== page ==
Identification, Images, & Information
For Insects, Spiders & Their Kin
For the United States & Canada
Clickable Guide
Moths Butterflies Flies Caterpillars Flies Dragonflies Flies Mantids Cockroaches Bees and Wasps Walkingsticks Earwigs Ants Termites Hoppers and Kin Hoppers and Kin Beetles True Bugs Fleas Grasshoppers and Kin Ticks Spiders Scorpions Centipedes Millipedes

Calendar
Upcoming Events

Interested in a 2022 BugGuide gathering in New Mexico?

Photos of insects and people from the Spring 2021 gathering in Louisiana, April 28-May 2

National Moth Week 2020 photos of insects and people.

Photos of insects and people from the 2019 gathering in Louisiana, July 25-27

Discussion, insects and people from the 2018 gathering in Virginia, July 27-29

Photos of insects and people from the 2015 gathering in Wisconsin, July 10-12

Photos of insects and people from the 2014 gathering in Virginia, June 4-7.

Previous events


TaxonomyBrowse
Info
ImagesLinksBooksData

Species Sphinx franckii - Franck's Sphinx - Hodges#7808

Pretty Moth - Sphinx franckii Sphinx franckii Franck's Sphinx, Sphinx franckii - Sphinx franckii Sphinx franckii - male Franck's Sphinx? - Sphinx franckii Francks sphinx  - Sphinx franckii Sphinx franckii? - Sphinx franckii Francks sphinx - Sphinx franckii
Show images of: caterpillars · adults · both
Classification
Kingdom Animalia (Animals)
Phylum Arthropoda (Arthropods)
Subphylum Hexapoda (Hexapods)
Class Insecta (Insects)
Order Lepidoptera (Butterflies and Moths)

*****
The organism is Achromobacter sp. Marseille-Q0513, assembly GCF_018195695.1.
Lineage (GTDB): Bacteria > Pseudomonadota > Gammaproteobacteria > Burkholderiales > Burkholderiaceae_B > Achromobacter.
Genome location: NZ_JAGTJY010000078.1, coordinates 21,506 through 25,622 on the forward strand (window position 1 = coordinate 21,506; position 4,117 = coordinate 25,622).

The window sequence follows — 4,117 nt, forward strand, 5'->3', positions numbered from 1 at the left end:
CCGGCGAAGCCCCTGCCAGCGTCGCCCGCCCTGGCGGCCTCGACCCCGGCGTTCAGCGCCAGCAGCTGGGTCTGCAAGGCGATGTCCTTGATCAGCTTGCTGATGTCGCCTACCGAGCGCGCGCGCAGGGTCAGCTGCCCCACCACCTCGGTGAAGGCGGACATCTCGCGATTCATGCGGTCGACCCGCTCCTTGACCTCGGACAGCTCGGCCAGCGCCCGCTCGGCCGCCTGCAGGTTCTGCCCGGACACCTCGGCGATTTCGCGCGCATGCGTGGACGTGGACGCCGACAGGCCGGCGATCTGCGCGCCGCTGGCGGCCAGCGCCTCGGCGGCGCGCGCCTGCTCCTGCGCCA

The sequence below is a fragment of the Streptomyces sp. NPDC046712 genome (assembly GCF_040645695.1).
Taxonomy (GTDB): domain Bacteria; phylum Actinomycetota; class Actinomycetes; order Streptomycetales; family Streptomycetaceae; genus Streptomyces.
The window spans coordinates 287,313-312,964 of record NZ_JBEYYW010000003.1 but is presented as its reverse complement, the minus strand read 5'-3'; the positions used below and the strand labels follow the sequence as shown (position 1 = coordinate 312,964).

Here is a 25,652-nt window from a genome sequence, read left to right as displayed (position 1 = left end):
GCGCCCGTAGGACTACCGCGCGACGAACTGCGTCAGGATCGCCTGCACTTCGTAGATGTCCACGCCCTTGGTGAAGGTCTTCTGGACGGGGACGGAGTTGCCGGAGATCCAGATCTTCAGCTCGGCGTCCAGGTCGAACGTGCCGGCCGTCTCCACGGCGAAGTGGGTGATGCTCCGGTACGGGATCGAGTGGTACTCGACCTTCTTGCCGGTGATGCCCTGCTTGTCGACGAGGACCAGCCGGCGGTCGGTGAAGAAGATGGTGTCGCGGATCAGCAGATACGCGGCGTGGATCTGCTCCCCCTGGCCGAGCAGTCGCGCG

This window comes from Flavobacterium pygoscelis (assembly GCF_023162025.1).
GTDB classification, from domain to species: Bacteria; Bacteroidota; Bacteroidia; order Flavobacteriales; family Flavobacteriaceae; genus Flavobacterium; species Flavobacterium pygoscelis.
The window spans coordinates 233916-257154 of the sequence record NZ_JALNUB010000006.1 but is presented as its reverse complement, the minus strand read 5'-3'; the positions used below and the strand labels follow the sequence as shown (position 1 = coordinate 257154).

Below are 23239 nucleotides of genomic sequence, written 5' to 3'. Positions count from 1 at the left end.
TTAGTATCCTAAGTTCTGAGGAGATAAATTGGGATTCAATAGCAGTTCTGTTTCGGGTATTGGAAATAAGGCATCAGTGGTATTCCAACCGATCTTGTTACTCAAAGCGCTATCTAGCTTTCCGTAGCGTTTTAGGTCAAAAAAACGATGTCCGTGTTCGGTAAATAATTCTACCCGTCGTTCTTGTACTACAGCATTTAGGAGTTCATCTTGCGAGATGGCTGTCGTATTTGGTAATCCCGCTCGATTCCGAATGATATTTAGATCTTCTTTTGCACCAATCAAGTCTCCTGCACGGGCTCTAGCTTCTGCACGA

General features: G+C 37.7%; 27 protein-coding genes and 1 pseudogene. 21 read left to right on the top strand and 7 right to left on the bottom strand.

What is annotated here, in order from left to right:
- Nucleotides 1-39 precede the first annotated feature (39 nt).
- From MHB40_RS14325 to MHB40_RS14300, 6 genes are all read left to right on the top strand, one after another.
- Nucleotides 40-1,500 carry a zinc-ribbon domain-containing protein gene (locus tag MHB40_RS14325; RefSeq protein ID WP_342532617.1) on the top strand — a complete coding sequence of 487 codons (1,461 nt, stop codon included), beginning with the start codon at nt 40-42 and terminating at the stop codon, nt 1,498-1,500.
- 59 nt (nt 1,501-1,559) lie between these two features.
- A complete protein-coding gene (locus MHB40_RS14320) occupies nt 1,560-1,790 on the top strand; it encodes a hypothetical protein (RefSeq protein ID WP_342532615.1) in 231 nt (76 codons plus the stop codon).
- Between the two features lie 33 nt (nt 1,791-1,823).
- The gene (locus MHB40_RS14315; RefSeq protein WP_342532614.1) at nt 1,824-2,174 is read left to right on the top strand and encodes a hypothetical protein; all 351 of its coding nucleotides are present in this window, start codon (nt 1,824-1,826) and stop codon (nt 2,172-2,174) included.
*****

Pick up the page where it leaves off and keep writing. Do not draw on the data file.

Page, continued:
Superfamily Bombycoidea (Silkworm, Sphinx, and Royal Moths)
Family Sphingidae (Sphinx Moths)
Subfamily Sphinginae
Tribe Sphingini
Genus Sphinx
Species franckii (Franck's Sphinx - Hodges#7808)
Hodges Number
7808
Synonyms and other taxonomic changes
Sphinx franckii Neumoegen, 1893
Explanation of Names
Named in honor of Brooklyn entomologist George Franck (1839-1923).
Size
Wingspan 10-12.8 cm.
Identification
Forewing is gray along the costal half, yellowish brown on the rest of the wing; with black dashes and a black line along the outer margin. Hindwing is black with a narrow brown median band and base.
Range
e US - Map (MPG)
Holotype male: Kansas City, Missouri (from the collection of George Franck).
Season
One flight from June-July in the north, sometimes a partial second brood from August-September in the south.
Food
Larval hosts hosts are primarily elm (Ulmus) and ash (Fraxinus). Also recorded on California privet (Ligustrum ovalifolium). (1) Adults take nectar.
Life Cycle
Females lay eggs singly on the host plant. Newly-hatched caterpillars eat at least part of their eggshells. Fully-grown caterpillars pupate in underground cells.
Remarks
Uncommon and northern populations are in decline (Wagner, 2012). (2)
See Also
Sphinx kalmiae
Print References
Neumoegen, B., 1893. Description of a new Sphinx and some notes on S. coloradus Smith. Entomological News, and proceedings of the Entomological Section of the Academy of Natural Sciences of Philadelphia 4: 133.
Smyth, E.A., 1912. Description of the larva and first bred specimens of Sphinx (Hyloicus) franckii Neum. (Lepid.). Entomological news, and proceedings of the Entomological Section of the Academy of Natural Sciences of Philadelphia 23: 9-12; Pl.2.
Wagner, D.L., 2012. Moth decline in the northeastern United States. News of the Lepidopterists’ Society 54: 52–56.